Sunday, October 26, 2008

Air Force Wants 'Freedom to Attack' Online

By Noah Shachtman EmailOctober 24, 2008 | 12:43:00 PMCategories: Info War  

Gone are the days when the Air Force pledged to "dominate" cyberspace. Now, the flyboys just want "freedom of action" online. Oh, and the ability to deceive foes, and cyberstrike enemies at will.

That's according to a draft document, "Cyberspace Operations -- Air Force Doctrine Document 2-11," obtained by Inside Defense. “Freedom of action... can be seen as freedom from attack and freedom to attack,” the paper states. But, it adds, “The size and complexity of the domain and the extensive collection of networks... can make freedom of action difficult and perhaps elusive.”

For years, the Air Force has been trying to ramp up its network war plans. But the service has had trouble deciding exactly what it wants those cyber battle plans to be. In 2005, the Air Force changed its mission statement to read, "As Airmen, it is our calling to dominate Air, Space, and Cyberspace." Then the service announced a far-reaching effort to set up a "Cyber Command," responsible for that dominance. But by August of this year, that project was put on hold, after it became painfully obvious that no one was really sure what the new command would really do (or even how to define the term "cyber.") Now, those network warriors will fall under the purview of Air Force Space Command.

 

According to Inside Defense , the Air Force's new, 70-page document uses an awfully broad definition of what could be considered cyber, "touching on everything from bombs against enemy network nodes to radar-jamming aircraft, computer firewalls and fake e–mails to terrorist operatives." Even "rapid software development" and "psychological operations" are counted as components of information warfare.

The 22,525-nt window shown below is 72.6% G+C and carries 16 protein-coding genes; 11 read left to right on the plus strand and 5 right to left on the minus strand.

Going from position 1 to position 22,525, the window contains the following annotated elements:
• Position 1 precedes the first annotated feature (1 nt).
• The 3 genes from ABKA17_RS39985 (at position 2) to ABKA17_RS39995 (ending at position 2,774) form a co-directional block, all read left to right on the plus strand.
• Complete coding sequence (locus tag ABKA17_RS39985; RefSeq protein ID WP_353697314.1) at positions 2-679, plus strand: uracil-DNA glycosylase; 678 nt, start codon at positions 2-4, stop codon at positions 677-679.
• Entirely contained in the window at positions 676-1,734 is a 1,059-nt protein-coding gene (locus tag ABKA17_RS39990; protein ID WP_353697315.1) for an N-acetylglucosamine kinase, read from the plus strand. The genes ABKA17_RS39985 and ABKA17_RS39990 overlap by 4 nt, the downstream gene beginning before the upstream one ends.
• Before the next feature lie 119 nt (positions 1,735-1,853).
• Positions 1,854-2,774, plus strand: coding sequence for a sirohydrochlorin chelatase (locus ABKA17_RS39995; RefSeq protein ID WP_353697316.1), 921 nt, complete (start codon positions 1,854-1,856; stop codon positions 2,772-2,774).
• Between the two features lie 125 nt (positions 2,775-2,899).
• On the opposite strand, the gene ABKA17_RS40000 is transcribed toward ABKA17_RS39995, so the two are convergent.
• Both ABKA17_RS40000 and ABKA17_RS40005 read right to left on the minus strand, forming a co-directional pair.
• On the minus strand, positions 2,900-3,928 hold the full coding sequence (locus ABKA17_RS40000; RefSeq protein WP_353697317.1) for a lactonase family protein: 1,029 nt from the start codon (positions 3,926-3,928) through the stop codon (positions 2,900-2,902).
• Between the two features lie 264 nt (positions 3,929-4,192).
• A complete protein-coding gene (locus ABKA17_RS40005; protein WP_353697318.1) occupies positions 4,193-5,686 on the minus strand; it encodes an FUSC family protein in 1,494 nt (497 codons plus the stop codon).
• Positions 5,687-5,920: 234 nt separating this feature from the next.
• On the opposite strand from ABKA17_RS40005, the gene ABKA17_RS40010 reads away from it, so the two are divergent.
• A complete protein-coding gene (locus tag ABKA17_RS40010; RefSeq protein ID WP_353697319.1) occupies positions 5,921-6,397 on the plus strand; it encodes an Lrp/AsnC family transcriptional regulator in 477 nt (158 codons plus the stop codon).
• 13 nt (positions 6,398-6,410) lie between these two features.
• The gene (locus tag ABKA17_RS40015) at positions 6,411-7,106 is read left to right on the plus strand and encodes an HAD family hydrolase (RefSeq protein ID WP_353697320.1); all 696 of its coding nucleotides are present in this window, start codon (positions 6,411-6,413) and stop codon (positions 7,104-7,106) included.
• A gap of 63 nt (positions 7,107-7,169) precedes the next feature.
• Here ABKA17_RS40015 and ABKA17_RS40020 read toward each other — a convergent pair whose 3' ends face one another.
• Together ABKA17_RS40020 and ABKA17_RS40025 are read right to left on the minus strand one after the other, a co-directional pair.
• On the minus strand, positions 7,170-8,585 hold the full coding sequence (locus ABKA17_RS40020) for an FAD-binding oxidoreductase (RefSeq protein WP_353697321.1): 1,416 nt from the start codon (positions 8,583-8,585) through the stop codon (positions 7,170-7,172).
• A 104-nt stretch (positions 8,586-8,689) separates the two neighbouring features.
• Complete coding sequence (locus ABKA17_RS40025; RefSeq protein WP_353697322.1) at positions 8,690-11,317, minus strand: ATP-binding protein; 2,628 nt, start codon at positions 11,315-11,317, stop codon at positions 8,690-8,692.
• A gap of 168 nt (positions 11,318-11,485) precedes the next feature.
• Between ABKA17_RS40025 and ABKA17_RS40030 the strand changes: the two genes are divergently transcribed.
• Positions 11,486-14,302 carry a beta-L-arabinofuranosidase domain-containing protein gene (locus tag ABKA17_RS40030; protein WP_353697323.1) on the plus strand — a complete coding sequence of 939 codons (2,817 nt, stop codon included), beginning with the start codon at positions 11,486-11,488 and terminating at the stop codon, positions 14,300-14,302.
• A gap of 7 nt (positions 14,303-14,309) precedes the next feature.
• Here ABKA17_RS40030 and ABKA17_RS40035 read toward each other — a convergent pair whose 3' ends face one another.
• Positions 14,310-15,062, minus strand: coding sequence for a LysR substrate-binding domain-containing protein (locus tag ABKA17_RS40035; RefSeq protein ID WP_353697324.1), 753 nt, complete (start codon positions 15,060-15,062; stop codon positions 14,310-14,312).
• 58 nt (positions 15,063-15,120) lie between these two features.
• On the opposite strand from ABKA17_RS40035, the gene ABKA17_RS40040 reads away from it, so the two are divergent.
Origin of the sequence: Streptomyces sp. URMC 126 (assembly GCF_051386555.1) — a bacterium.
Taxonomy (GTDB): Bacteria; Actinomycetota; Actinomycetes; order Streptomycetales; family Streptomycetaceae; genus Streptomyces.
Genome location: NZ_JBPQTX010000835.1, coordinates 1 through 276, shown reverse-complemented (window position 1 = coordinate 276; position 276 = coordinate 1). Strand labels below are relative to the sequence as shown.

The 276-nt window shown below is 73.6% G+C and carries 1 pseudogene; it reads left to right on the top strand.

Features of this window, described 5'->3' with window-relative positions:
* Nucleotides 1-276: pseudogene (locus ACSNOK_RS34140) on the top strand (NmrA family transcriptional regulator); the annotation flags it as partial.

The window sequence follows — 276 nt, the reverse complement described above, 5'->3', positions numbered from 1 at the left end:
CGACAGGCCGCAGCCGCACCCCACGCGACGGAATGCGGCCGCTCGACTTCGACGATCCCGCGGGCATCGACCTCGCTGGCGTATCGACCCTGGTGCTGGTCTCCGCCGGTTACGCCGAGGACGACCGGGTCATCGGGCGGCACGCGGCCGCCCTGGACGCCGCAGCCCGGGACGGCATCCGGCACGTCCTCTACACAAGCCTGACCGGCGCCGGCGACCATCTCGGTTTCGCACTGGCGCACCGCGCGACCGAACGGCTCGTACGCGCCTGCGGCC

Such operations could include “spoofing” enemy command and control systems to “deceive the adversary about friendly intentions.” Airmen also could jam crucial enemy equipment under the guise of seemingly unrelated, natural events. “Using our knowledge of space and terrestrial weather, we can mask our spoofing with ostensible natural conditions such as lightning strikes,” the document reads...

If airmen know the terrorist receives instructions through the Internet, they could “destroy, disrupt and/or exploit” the Internet link. If the terrorist’s e-mail address is known, officials could “send him an e-mail message to influence his behavior.” Finally, if airmen know the format in which the instructions are presented, they could “send him false taskings that look authentic,” the document reads.

Sounds like a plan.

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